Mrs. Austin,
(Isaiah 55:8-9 Holman Translation) “For My thoughts are not your thoughts, and your ways are not My ways. (This is the Lord’s declaration.) For as heaven is higher than earth, so My ways are higher than your ways, and My thoughts than your thoughts.”

If we can’t fathom how high heaven is above the earth, we can’t fathom how much higher God’s ways are than ours.

I agree that some characteristics of God look like the characteristics of man Vengeful and jealousy in man can even lead to the sin of murder. But since it’s impossible for God to lie (Hebrews 6:18), I believe it’s impossible for God to sin.

Jesus being 100% God and 100% man, made it possible for him to sin – otherwise his temptations by the devil would not have been temptations.

I’d plan to write more but I keep going to sleep as its been a long day. More later.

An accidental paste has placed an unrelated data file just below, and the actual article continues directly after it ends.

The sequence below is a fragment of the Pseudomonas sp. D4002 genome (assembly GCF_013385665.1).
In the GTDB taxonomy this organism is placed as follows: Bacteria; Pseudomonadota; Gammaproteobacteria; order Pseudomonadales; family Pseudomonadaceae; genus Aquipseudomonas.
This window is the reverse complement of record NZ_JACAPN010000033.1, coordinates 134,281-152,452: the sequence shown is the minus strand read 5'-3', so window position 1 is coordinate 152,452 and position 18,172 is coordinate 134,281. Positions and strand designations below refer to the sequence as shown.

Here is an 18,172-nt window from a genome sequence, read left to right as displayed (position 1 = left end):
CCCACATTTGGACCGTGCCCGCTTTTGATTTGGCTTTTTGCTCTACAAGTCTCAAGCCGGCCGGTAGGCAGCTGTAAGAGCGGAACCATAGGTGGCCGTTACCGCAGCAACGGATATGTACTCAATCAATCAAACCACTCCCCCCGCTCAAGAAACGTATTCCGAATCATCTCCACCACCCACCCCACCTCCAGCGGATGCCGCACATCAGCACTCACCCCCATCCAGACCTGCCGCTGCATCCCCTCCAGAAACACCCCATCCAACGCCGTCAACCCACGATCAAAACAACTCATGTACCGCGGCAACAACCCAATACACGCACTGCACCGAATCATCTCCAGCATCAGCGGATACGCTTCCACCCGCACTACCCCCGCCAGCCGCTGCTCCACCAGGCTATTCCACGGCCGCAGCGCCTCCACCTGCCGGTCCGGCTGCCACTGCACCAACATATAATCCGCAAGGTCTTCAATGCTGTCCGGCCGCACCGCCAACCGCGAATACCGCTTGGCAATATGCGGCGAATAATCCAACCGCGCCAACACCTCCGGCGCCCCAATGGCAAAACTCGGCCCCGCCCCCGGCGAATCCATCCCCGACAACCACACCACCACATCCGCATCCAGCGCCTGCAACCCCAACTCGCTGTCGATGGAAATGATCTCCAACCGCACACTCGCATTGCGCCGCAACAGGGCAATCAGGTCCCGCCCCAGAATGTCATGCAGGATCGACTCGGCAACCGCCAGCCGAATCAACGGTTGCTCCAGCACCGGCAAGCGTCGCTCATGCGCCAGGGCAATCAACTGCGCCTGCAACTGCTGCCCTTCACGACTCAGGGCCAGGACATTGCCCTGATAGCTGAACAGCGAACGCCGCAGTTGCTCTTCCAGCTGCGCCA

Rex Ray said...

Mrs. Austin,
I don’t know exactly what you meant when you said, “To me the God of the Bible is more human with a little bit of superpowers.”

To me, that “little bit of superpowers”, is the most ‘critical/cutting remark/ jab/ putdown/dirty dig’ I’ve heard of God in a long time.

Surly you didn’t mean what “little bit of superpowers” sounds like. Of all the miracles God has done, when he spoke the universe into existence was his greatest.

I once was a chemistry teacher and of all I learned – what stands out was the ‘reversal’ of the theory of physics: “matter cannot be created or destroyed”. Splitting the atom destroyed ‘matter’ with a great release of energy. (Atomic bomb)

The energy in the matter destroyed is exactly the energy released in the reaction. The formula for this transformation is E = mc^2 . The c^2 is a VERY large number. A small amount of matter destroyed can result in a great deal of energy released.

I’ve forgotten the small number of gallons of water ‘destroyed’ would equal all the energy produced by electro generators in the U.S. for a year.

Physics says ‘matter destroyed equals energy’; while chemistry says the reverse is true (energy can be converted into matter).

Thus God’s “little bit of superpowers” used his energy to produce everything there is.

If I didn’t know that, I would still believe in the power God. Even my 5 year old cousin dying in China before I was born 78 years ago brings out his power with her last words: “Mama, which one is our house?”